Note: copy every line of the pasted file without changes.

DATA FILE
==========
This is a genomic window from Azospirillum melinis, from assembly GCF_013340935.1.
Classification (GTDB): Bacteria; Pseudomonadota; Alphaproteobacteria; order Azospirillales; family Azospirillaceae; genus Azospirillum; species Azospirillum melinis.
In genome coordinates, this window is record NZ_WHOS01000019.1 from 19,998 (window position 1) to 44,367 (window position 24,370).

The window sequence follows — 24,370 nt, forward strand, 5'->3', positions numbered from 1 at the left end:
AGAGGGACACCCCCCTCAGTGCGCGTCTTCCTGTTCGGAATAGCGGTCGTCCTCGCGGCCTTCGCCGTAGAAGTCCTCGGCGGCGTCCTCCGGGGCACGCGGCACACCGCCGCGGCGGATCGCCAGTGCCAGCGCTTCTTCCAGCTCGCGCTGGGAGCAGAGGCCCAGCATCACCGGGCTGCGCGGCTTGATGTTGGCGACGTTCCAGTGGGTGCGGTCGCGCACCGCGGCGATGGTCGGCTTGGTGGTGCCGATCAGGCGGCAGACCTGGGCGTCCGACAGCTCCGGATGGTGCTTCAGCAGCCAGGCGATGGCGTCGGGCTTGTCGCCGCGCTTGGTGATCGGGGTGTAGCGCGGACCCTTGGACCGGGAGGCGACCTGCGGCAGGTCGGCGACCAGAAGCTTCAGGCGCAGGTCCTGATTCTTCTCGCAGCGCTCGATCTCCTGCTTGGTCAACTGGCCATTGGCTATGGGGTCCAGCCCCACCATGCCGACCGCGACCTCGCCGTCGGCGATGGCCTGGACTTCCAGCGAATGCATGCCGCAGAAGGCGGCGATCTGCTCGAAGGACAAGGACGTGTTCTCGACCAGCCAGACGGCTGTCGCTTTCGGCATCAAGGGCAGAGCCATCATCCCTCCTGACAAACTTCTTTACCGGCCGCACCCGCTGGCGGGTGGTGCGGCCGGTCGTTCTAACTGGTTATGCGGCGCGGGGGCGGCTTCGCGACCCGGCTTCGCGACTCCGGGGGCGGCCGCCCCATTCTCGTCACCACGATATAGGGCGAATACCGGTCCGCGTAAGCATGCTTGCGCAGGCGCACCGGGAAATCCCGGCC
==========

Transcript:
This is a genomic window from Azospirillum melinis, from assembly GCF_013340935.1.
Classification (GTDB): Bacteria; Pseudomonadota; Alphaproteobacteria; order Azospirillales; family Azospirillaceae; genus Azospirillum; species Azospirillum melinis.
In genome coordinates, this window is record NZ_WHOS01000019.1 from 19,998 (window position 1) to 44,367 (window position 24,370).

The window sequence follows — 24,370 nt, forward strand, 5'->3', positions numbered from 1 at the left end:
AGAGGGACACCCCCCTCAGTGCGCGTCTTCCTGTTCGGAATAGCGGTCGTCCTCGCGGCCTTCGCCGTAGAAGTCCTCGGCGGCGTCCTCCGGGGCACGCGGCACACCGCCGCGGCGGATCGCCAGTGCCAGCGCTTCTTCCAGCTCGCGCTGGGAGCAGAGGCCCAGCATCACCGGGCTGCGCGGCTTGATGTTGGCGACGTTCCAGTGGGTGCGGTCGCGCACCGCGGCGATGGTCGGCTTGGTGGTGCCGATCAGGCGGCAGACCTGGGCGTCCGACAGCTCCGGATGGTGCTTCAGCAGCCAGGCGATGGCGTCGGGCTTGTCGCCGCGCTTGGTGATCGGGGTGTAGCGCGGACCCTTGGACCGGGAGGCGACCTGCGGCAGGTCGGCGACCAGAAGCTTCAGGCGCAGGTCCTGATTCTTCTCGCAGCGCTCGATCTCCTGCTTGGTCAACTGGCCATTGGCTATGGGGTCCAGCCCCACCATGCCGACCGCGACCTCGCCGTCGGCGATGGCCTGGACTTCCAGCGAATGCATGCCGCAGAAGGCGGCGATCTGCTCGAAGGACAAGGACGTGTTCTCGACCAGCCAGACGGCTGTCGCTTTCGGCATCAAGGGCAGAGCCATCATCCCTCCTGACAAACTTCTTTACCGGCCGCACCCGCTGGCGGGTGGTGCGGCCGGTCGTTCTAACTGGTTATGCGGCGCGGGGGCGGCTTCGCGACCCGGCTTCGCGACTCCGGGGGCGGCCGCCCCATTCTCGTCACCACGATATAGGGCGAATACCGGTCCGCGTAAGCATGCTTGCGCAGGCGCACCGGGAAATCCCGGCC